Phosphoproteomic analysis of cell-based resistance to BRAF inhibitor therapy in melanoma

Robert Parker, Laura J. Vella, Dylan Xavier, Ardeshir Amirkhani, Jimmy Parker, Jonathan Cebon, Mark P. Molloy*

*Corresponding author for this work

Research output: Contribution to journalArticlepeer-review

18 Citations (Scopus)
40 Downloads (Pure)


The treatment of melanoma by targeted inhibition of the mutated kinase BRAF with small molecules only temporarily suppresses metastatic disease. In the face of chemical inhibition tumor plasticity, both innate and adaptive, promotes survival through the biochemical and genetic reconfiguration of cellular pathways that can engage proliferative and migratory systems. To investigate this process, high-resolution mass spectrometry was used to characterize the phosphoproteome of this transition in vitro. A simple and accurate, label-free quantitative method was used to localize and quantitate thousands of phosphorylation events. We also correlated changes in the phosphoproteome with the proteome to more accurately determine changes in the activity of regulatory kinases determined by kinase landscape profiling. The abundance of phosphopeptides with sites that function in cytoskeletal regulation, GTP/GDP exchange, protein kinase C, IGF signaling, and melanosome maturation were highly divergent after transition to a drug resistant phenotype.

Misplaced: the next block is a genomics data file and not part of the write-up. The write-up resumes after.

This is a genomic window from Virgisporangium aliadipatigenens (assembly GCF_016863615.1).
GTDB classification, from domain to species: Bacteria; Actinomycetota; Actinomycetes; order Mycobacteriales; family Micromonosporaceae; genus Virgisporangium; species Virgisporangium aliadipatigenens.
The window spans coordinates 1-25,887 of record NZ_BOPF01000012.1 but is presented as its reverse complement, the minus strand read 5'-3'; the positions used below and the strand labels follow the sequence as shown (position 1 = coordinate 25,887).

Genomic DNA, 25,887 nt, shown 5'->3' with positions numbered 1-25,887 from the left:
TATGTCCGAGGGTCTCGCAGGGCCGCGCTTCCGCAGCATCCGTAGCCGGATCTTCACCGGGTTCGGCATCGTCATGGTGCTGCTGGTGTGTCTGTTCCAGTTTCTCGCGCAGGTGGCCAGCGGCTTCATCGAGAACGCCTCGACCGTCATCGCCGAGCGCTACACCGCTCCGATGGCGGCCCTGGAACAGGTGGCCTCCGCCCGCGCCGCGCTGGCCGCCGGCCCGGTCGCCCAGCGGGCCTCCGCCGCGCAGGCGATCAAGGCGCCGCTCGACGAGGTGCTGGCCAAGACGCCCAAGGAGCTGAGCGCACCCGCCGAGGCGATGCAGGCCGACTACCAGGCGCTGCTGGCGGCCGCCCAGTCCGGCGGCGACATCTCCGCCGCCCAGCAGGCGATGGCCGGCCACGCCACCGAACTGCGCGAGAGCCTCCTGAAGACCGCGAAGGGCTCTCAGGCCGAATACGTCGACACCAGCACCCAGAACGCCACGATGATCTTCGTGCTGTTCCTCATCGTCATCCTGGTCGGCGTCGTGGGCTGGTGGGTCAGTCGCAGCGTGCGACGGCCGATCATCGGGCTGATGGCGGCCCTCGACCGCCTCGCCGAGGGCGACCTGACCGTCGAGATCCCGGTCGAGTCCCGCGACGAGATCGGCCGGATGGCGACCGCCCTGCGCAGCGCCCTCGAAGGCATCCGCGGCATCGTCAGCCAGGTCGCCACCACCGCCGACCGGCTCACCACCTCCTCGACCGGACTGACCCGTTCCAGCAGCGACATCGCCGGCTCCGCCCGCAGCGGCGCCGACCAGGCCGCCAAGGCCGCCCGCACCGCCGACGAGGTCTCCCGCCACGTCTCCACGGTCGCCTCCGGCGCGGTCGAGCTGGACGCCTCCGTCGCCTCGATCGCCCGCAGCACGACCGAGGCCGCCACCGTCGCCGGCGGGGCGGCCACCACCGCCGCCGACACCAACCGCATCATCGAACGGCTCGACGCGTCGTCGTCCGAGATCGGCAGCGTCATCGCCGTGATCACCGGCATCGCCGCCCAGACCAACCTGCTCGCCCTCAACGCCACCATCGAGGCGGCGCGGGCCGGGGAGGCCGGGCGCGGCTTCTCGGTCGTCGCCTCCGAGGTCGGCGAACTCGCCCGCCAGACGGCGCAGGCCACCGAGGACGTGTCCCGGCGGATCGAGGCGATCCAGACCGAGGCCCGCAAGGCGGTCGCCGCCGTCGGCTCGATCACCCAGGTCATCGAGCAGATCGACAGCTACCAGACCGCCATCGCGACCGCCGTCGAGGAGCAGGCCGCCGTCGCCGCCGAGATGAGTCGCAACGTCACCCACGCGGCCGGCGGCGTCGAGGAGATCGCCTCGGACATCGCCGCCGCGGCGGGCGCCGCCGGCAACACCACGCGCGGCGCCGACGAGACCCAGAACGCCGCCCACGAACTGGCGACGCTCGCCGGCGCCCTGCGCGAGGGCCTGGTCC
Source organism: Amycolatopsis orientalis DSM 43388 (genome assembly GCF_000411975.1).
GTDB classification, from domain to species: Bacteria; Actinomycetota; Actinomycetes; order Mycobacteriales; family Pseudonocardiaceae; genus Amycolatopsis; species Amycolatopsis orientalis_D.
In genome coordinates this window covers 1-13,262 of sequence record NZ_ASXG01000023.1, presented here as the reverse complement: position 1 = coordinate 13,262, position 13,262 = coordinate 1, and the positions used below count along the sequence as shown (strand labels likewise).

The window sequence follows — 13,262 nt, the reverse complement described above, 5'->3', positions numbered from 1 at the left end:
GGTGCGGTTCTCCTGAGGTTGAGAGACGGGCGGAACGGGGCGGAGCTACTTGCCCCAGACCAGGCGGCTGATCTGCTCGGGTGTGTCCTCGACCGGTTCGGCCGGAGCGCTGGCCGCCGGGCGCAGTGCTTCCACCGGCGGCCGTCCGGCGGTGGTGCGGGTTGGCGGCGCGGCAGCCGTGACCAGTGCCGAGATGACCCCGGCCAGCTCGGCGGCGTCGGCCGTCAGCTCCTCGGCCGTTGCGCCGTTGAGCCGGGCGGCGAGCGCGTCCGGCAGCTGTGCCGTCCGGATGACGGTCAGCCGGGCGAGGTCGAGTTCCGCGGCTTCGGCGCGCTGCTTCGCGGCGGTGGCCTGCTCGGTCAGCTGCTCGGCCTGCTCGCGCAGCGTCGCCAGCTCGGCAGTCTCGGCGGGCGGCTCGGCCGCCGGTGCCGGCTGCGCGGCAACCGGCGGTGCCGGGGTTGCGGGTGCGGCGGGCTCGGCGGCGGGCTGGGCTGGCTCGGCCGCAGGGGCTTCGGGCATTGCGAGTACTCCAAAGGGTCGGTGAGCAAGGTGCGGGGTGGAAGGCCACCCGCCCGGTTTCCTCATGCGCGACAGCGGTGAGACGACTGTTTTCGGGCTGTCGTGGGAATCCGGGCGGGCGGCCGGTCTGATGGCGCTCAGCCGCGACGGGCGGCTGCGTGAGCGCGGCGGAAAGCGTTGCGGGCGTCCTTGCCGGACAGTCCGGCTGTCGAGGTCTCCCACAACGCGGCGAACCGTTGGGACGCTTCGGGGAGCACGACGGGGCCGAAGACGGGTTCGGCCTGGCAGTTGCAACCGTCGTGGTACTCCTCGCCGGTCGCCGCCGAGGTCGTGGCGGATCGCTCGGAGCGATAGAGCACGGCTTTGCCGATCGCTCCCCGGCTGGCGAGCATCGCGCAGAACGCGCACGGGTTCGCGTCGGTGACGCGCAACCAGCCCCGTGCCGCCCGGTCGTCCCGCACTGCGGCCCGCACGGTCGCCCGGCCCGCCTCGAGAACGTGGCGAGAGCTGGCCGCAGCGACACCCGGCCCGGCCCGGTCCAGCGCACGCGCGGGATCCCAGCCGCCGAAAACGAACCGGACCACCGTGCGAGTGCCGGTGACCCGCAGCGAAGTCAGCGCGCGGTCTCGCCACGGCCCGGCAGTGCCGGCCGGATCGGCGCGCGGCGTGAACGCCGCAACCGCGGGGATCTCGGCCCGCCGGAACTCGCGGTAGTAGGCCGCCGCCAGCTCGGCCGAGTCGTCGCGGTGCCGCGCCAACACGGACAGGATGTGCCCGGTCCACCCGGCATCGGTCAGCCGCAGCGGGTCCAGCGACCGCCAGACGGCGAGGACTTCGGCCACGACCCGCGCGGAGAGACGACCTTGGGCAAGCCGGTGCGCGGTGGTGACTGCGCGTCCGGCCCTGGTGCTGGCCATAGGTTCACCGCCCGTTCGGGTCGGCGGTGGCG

Original languageEnglish
Article number95
Pages (from-to)1-13
Number of pages13
JournalFrontiers in Oncology
Publication statusPublished - 2015

Bibliographical note

Version archived for private and non-commercial use with the permission of the author/s and according to publisher conditions. For further rights please contact the publisher.


  • phosphoproteomics
  • BRAF
  • drug resistance
  • vemurafenib
  • kinases
  • label-free quantitation
  • mass spectrometry


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